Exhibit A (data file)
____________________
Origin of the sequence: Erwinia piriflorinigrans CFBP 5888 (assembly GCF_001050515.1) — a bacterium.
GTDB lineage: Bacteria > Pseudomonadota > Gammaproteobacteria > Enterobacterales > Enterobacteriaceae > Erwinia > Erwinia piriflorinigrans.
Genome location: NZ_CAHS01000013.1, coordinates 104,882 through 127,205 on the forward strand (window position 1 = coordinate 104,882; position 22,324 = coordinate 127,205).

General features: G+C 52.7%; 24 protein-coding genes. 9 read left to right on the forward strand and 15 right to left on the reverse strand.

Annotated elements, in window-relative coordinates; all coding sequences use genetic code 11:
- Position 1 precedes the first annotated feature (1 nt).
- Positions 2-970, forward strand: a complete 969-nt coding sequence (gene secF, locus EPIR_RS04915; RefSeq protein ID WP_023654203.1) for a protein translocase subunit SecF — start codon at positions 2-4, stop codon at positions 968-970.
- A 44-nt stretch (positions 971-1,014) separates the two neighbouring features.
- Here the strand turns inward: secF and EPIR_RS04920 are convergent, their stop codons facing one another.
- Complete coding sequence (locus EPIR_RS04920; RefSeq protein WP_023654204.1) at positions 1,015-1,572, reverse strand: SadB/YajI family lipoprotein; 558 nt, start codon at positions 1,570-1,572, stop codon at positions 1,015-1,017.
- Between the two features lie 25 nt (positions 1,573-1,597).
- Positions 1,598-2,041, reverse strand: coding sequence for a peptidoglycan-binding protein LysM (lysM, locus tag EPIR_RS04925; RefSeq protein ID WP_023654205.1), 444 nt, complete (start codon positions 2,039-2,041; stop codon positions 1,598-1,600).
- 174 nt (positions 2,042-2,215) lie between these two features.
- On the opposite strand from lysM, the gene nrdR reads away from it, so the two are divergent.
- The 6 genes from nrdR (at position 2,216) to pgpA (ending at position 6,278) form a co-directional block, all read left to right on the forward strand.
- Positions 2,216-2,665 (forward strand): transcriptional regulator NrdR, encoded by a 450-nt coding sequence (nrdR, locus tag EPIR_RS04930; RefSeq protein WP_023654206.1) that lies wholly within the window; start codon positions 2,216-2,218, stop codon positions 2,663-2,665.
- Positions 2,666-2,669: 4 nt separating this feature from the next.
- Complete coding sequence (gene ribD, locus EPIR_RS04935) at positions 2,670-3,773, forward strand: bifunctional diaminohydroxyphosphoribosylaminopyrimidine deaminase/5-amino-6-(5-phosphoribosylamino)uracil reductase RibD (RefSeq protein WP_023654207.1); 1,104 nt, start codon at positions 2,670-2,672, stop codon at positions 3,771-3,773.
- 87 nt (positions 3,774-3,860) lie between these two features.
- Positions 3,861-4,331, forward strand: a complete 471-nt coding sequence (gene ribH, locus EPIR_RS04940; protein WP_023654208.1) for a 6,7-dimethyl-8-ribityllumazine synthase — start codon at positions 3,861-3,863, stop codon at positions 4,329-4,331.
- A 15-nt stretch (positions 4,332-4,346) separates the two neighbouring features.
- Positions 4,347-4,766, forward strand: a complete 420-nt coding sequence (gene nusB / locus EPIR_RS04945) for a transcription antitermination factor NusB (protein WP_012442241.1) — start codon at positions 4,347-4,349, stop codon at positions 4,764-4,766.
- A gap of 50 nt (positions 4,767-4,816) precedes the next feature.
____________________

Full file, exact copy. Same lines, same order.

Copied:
Origin of the sequence: Erwinia piriflorinigrans CFBP 5888 (assembly GCF_001050515.1) — a bacterium.
GTDB lineage: Bacteria > Pseudomonadota > Gammaproteobacteria > Enterobacterales > Enterobacteriaceae > Erwinia > Erwinia piriflorinigrans.
Genome location: NZ_CAHS01000013.1, coordinates 104,882 through 127,205 on the forward strand (window position 1 = coordinate 104,882; position 22,324 = coordinate 127,205).

General features: G+C 52.7%; 24 protein-coding genes. 9 read left to right on the forward strand and 15 right to left on the reverse strand.

Annotated elements, in window-relative coordinates; all coding sequences use genetic code 11:
- Position 1 precedes the first annotated feature (1 nt).
- Positions 2-970, forward strand: a complete 969-nt coding sequence (gene secF, locus EPIR_RS04915; RefSeq protein ID WP_023654203.1) for a protein translocase subunit SecF — start codon at positions 2-4, stop codon at positions 968-970.
- A 44-nt stretch (positions 971-1,014) separates the two neighbouring features.
- Here the strand turns inward: secF and EPIR_RS04920 are convergent, their stop codons facing one another.
- Complete coding sequence (locus EPIR_RS04920; RefSeq protein WP_023654204.1) at positions 1,015-1,572, reverse strand: SadB/YajI family lipoprotein; 558 nt, start codon at positions 1,570-1,572, stop codon at positions 1,015-1,017.
- Between the two features lie 25 nt (positions 1,573-1,597).
- Positions 1,598-2,041, reverse strand: coding sequence for a peptidoglycan-binding protein LysM (lysM, locus tag EPIR_RS04925; RefSeq protein ID WP_023654205.1), 444 nt, complete (start codon positions 2,039-2,041; stop codon positions 1,598-1,600).
- 174 nt (positions 2,042-2,215) lie between these two features.
- On the opposite strand from lysM, the gene nrdR reads away from it, so the two are divergent.
- The 6 genes from nrdR (at position 2,216) to pgpA (ending at position 6,278) form a co-directional block, all read left to right on the forward strand.
- Positions 2,216-2,665 (forward strand): transcriptional regulator NrdR, encoded by a 450-nt coding sequence (nrdR, locus tag EPIR_RS04930; RefSeq protein WP_023654206.1) that lies wholly within the window; start codon positions 2,216-2,218, stop codon positions 2,663-2,665.
- Positions 2,666-2,669: 4 nt separating this feature from the next.
- Complete coding sequence (gene ribD, locus EPIR_RS04935) at positions 2,670-3,773, forward strand: bifunctional diaminohydroxyphosphoribosylaminopyrimidine deaminase/5-amino-6-(5-phosphoribosylamino)uracil reductase RibD (RefSeq protein WP_023654207.1); 1,104 nt, start codon at positions 2,670-2,672, stop codon at positions 3,771-3,773.
- 87 nt (positions 3,774-3,860) lie between these two features.
- Positions 3,861-4,331, forward strand: a complete 471-nt coding sequence (gene ribH, locus EPIR_RS04940; protein WP_023654208.1) for a 6,7-dimethyl-8-ribityllumazine synthase — start codon at positions 3,861-3,863, stop codon at positions 4,329-4,331.
- A 15-nt stretch (positions 4,332-4,346) separates the two neighbouring features.
- Positions 4,347-4,766, forward strand: a complete 420-nt coding sequence (gene nusB / locus EPIR_RS04945) for a transcription antitermination factor NusB (protein WP_012442241.1) — start codon at positions 4,347-4,349, stop codon at positions 4,764-4,766.
- A gap of 50 nt (positions 4,767-4,816) precedes the next feature.